Female sailors, female funders make history in The Ocean Race

By David Pendered

July 5 — The Ocean Race of 2022-23 is a history-making moment in the role of women in round-the-world sailboat racing. 

Two points resonate: A woman co-founded the U.S. syndicate whose boat took first place; and more women than ever before participated in an historic race that dates to the 1973 Whitbread Round the World Race, later known as the Volvo Open.

Aboard Biotherm, Mariana Lobato and Marie Riou reef down the mainsail. (Credit: © Anne Beauge / Biotherm / The Ocean Race)

According to The Ocean Race, women comprised 28% of the competitors overall, with 39 women and 98 men aboard the five IMOCA’s that participated. This is a third more than the previous campaign, 2017-18, when 21% of participants were females and in 2014-15, when 18% of participants were women, according to a statement from organizers.

The female sailors also had meaningful roles in the race that ended last week in Genova, Italy as described by  Abby Ehler, a competitor who co-founder The Magenta Project, which promotes pathways and opportunities for women in performance sailing. This statement from Ehler was provided by the race committee:

  • “I have participated in four editions of this Race and The Ocean Race 2022-23 has taken a step forward in terms of inclusivity.  I have genuinely felt part of a team, and not a token gesture to a rule. This in my mind says a lot and shows that change is happening. Men and women competing side by side in a team is now being normalized – we are one of many, rather than the first, or the only.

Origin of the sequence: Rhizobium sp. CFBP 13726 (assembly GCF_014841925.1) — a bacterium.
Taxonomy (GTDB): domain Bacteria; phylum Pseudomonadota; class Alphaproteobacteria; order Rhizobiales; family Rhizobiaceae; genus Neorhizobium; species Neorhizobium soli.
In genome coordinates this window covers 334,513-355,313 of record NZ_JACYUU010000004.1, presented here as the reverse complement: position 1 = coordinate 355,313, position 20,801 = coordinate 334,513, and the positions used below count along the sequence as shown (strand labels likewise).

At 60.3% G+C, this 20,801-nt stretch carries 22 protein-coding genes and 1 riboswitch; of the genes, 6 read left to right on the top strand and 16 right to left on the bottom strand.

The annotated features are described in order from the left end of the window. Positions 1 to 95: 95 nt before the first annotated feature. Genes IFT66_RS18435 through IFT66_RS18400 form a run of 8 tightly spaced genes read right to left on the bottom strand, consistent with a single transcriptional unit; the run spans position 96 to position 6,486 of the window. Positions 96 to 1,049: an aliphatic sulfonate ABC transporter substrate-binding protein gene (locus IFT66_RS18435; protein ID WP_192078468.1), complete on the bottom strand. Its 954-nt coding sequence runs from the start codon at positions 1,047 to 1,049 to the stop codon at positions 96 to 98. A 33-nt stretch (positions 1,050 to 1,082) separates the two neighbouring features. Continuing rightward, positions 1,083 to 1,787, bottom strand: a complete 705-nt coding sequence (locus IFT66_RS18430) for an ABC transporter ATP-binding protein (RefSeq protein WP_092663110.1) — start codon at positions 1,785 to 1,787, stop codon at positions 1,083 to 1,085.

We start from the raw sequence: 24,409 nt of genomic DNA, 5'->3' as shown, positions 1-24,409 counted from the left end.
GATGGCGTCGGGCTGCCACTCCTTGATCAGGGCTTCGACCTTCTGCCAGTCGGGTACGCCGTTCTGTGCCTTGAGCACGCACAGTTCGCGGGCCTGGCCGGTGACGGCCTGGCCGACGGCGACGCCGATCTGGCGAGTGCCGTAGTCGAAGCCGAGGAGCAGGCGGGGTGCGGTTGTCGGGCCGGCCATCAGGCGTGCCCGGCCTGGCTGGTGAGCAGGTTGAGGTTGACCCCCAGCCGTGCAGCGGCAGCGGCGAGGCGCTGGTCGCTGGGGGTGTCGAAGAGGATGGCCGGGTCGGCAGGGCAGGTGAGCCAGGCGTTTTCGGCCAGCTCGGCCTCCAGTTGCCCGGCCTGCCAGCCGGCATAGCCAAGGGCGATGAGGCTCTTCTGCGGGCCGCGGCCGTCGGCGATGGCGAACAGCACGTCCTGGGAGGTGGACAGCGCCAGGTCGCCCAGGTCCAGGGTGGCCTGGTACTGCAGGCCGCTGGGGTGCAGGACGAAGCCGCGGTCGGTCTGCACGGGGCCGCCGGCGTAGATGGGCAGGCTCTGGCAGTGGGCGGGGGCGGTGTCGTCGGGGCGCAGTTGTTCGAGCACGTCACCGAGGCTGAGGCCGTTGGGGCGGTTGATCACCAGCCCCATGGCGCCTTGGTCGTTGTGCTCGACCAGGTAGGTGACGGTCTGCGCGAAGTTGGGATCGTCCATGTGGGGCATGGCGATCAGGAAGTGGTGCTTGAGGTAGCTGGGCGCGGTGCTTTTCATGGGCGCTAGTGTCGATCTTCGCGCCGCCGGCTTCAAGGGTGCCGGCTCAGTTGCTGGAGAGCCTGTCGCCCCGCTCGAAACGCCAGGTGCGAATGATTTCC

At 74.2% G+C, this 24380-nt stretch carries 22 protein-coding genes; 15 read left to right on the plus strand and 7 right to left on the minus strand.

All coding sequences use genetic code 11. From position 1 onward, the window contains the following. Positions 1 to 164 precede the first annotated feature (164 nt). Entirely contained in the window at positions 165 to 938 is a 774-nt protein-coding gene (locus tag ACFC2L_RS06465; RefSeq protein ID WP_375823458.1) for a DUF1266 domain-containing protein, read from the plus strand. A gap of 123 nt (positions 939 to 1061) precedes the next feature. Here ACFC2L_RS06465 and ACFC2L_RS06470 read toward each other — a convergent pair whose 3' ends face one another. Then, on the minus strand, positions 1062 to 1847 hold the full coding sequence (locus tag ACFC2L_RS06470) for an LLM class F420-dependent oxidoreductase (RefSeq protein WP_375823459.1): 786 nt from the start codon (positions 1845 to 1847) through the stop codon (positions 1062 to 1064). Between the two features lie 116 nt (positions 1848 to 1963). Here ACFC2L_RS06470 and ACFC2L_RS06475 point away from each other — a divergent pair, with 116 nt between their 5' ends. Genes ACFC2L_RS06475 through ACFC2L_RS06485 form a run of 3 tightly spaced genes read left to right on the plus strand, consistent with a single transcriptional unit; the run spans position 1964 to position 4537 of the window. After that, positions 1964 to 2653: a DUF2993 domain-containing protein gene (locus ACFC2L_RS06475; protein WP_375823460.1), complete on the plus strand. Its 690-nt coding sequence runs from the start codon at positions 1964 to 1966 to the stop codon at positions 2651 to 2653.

• “I do believe that the rules around crew diversity help to increase female participation and inclusion and I hope this continues with the pathways and opportunities ensuring that crew diversity occurs organically without the need for a rule.”
Aboard Viva México, Uruguayan sailor Dominique Knuppel trims sail during a downwind leg. (Credit: © Jen Edney / Viva México / The Ocean Race

This represents significant change in a race that first felt the impact of women when British skipper Tracy Edward fielded the first all-female crew in the race of 1989-90. She did so after feeling snubbed by men in the tight-knit circuit of blue-water racers. Edwards and a crew of 12 campaigned the decade-old Maiden to a podium finish, as described in her book.

The No. 1 finisher in the 2022-23 edition of The Ocean Race is the 11th Hour Racing Team. It was co-founded by Wendy Schmidt, who also serves as president and co-founder of the Schmidt Family Foundation and Schmidt Ocean Institute. The private foundation was formed in 2006 by Schmidt and her husband, Eric Schmidt, Google’s former CEO and executive chairperson.

Wendy Schmidt focused on the victory for the attention it draws to ocean sustainability. The team’s website provides this comment from Schmidt:

  • “This victory is an extraordinary accomplishment – but it’s about more than a team winning a race. We want to engage people in the bigger task of protecting our planet, of restoring ocean health because there is no life on earth without a healthy ocean. 
  • “This race around the world is a symbol of that task, and we want everyone to be on our team. I am extraordinarily proud of the entire 11th Hour Racing Team and all they have overcome. They did more than sail around the world. They carried the message of sustainability, with the singular focus of restoring ocean health. Today, the real winner of this race is the ocean.”
Aboard the WindWhisper, New Zealand sailor Gemma Jones works on a sheet. (Credit: © Tomasz Piotrowski / WindWhisper Racing Team / The Ocean Race)